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Re: [Qemu-devel] [PATCH v7 4/7] qapi: remove COMMAND_DROPPED event

From: Peter Xu
Subject: Re: [Qemu-devel] [PATCH v7 4/7] qapi: remove COMMAND_DROPPED event
Date: Tue, 4 Sep 2018 13:30:55 +0800
User-agent: Mutt/1.10.1 (2018-07-13)

On Mon, Sep 03, 2018 at 03:41:16PM +0100, Daniel P. Berrangé wrote:
> On Mon, Sep 03, 2018 at 09:30:52AM -0500, Eric Blake wrote:
> > On 09/03/2018 08:31 AM, Markus Armbruster wrote:
> > 
> > > Example:
> > > 
> > >      client sends in-band command #1
> > >      QEMU reads and queues
> > >      QEMU dequeues in-band command #1
> > >      in-band command #1 starts executing, but it's slooow
> > >      client sends in-band command #2
> > >      QEMU reads and queues
> > >      ...
> > >      client sends in-band command #8
> > >      QEMU reads, queues and suspends the monitor
> > >      client sends out-of-band command
> > > --> time passes...
> > >      in-band command #1 completes, QEMU sends reply
> > >      QEMU dequeues in-band command #2, resumes the monitor
> > >      in-band command #2 starts executing
> > >      QEMU reads and executes out-of-band command
> > >      out-of-band command completes, QEMU sends reply
> > >      in-band command #2 completes, QEMU sends reply
> > >      ... same for remaining in-band commands ...
> > > 
> > > The out-of-band command gets stuck behind the in-band commands.

(It's a shame of me to have just noticed that the out-of-band command
 will be stuck after we dropped the COMMAND_DROP event... so now I
 agree it's not that ideal any more to drop the event but maybe still

> > > 
> > > The client can avoid this by managing the flow of in-band commands: have
> > > no more than 7 in flight, so the monitor never gets suspended.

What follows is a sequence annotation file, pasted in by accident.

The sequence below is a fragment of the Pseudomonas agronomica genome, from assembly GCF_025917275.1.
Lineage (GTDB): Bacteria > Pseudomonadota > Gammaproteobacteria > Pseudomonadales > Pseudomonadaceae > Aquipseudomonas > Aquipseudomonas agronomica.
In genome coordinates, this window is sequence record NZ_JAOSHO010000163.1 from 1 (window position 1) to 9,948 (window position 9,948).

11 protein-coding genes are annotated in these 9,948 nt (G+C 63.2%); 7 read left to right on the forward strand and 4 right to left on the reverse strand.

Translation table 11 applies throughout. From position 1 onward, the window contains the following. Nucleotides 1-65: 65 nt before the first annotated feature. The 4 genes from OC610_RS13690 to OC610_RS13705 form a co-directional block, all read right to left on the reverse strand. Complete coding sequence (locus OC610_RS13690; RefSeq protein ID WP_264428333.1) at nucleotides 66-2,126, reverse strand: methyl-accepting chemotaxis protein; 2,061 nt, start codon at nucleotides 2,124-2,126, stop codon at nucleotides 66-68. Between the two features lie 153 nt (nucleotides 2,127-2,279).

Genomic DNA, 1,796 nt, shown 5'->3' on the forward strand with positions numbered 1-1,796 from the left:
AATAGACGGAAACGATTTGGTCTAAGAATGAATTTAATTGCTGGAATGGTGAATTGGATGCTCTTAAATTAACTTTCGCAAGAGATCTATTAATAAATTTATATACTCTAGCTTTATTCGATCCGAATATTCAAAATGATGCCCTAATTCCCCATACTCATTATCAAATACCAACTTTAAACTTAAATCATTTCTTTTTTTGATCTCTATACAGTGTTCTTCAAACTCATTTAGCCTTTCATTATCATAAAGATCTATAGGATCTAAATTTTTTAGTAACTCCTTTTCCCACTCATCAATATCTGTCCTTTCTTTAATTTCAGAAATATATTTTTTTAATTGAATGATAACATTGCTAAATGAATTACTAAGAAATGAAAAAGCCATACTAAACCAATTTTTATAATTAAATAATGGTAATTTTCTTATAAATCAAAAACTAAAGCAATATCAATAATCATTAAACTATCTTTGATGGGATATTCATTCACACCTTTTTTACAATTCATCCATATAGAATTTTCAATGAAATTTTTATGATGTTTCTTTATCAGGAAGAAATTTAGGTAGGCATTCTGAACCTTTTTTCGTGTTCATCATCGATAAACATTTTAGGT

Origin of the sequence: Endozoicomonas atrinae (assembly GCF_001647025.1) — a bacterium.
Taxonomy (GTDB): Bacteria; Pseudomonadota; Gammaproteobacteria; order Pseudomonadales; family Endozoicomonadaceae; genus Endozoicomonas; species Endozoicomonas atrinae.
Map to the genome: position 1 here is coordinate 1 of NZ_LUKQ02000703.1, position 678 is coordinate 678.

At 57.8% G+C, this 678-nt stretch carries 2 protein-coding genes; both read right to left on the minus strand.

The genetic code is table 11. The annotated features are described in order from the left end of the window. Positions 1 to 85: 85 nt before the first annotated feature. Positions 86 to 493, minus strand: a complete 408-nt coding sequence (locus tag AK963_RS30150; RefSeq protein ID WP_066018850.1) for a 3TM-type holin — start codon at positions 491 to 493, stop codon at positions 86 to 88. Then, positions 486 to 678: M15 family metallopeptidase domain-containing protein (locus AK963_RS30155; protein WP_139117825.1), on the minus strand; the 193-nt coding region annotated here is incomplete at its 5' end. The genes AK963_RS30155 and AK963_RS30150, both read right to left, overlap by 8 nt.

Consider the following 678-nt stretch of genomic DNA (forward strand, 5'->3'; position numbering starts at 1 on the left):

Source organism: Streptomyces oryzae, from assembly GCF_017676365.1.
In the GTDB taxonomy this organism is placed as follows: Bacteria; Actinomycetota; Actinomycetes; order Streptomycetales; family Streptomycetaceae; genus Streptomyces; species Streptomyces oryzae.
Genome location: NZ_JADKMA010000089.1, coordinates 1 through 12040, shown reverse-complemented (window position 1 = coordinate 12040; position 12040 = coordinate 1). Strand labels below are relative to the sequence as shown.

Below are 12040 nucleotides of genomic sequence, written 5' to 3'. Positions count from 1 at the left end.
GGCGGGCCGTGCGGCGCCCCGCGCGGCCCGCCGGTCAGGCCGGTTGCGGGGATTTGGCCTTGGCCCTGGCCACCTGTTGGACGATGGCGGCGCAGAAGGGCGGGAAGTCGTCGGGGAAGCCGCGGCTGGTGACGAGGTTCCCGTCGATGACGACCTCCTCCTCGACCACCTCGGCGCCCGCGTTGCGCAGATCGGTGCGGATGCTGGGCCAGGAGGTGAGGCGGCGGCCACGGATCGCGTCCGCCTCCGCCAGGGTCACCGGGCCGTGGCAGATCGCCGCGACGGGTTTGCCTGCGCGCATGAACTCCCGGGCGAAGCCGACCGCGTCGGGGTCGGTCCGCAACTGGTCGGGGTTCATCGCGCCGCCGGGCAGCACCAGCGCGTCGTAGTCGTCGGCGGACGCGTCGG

> > > 
> > > This is a potentially useful thing to do for clients, isn't it?
> > > 
> > > Eric, Daniel, is it something libvirt would do?
> > 
> > Right now, libvirt serializes commands - it never sends a QMP command until
> > the previous command's response has been processed. But that may not help
> > much, since libvirt does not send OOB commands.
> Note that is not merely due to the QMP monitor restriction either.
> Libvirt serializes all its public APIs that can change state of a running
> domain.  It usually aims to allow read-only APIs to be run in parallel with
> APIs that change state.
> The exception to the rule right now are some of the migration APIs which
> we allow to be invoked to manage the migration process. 
> > I guess when we are designing what libvirt should do, and deciding WHEN it
> > should send OOB commands, we have the luxury of designing libvirt to enforce
> > how many in-flight in-band commands it will ever have pending at once
> > (whether the current 'at most 1', or even if we make it more parallel to 'at
> > most 7'), so that we can still be ensured that the OOB command will be
> > processed without being stuck in the queue of suspended in-band commands.
> > If we never send more than one in-band at a time, then it's not a concern
> > how deep the qemu queue is; but if we do want libvirt to start parallel
> > in-band commands, then you are right that having a way to learn the qemu
> > queue depth is programmatically more precise than just guessing the maximum
> > depth.  But it's also hard to argue we need that complexity if we don't have
> > an immediate use envisioned for it.
> In terms of what libvirt would want to parallelize, I think it is reasonable
> to consider any of the query-XXXX commands desirable. Other stuff is likely
> to remain serialized from libvirt's side.

IMHO concurrency won't help much now even for query commands, since
our current concurrency is still "partly" - the executions of query
commands (which is the most time consuming part) will still be done
sequentially, so even if we send multiple query commands in parallel
(without waiting for a response of any sent commands), the total time
used for the list of commands would be mostly the same.

My understanding for why we have such a queue length now is that it
came from a security concern: after we have a queue, we need that
queue length to limit the memory usages for the QMP server.  Though
that might not help much for real users like Libvirt, it's majorly
serving as a way to protect QEMU QMP from being attacked or from being
turned down by a buggy QMP client.

But I agree now that the queue length information might still be
helpful some day.  Maybe, we can hide that until we support executing
commands in parallel for some of them.


Peter Xu

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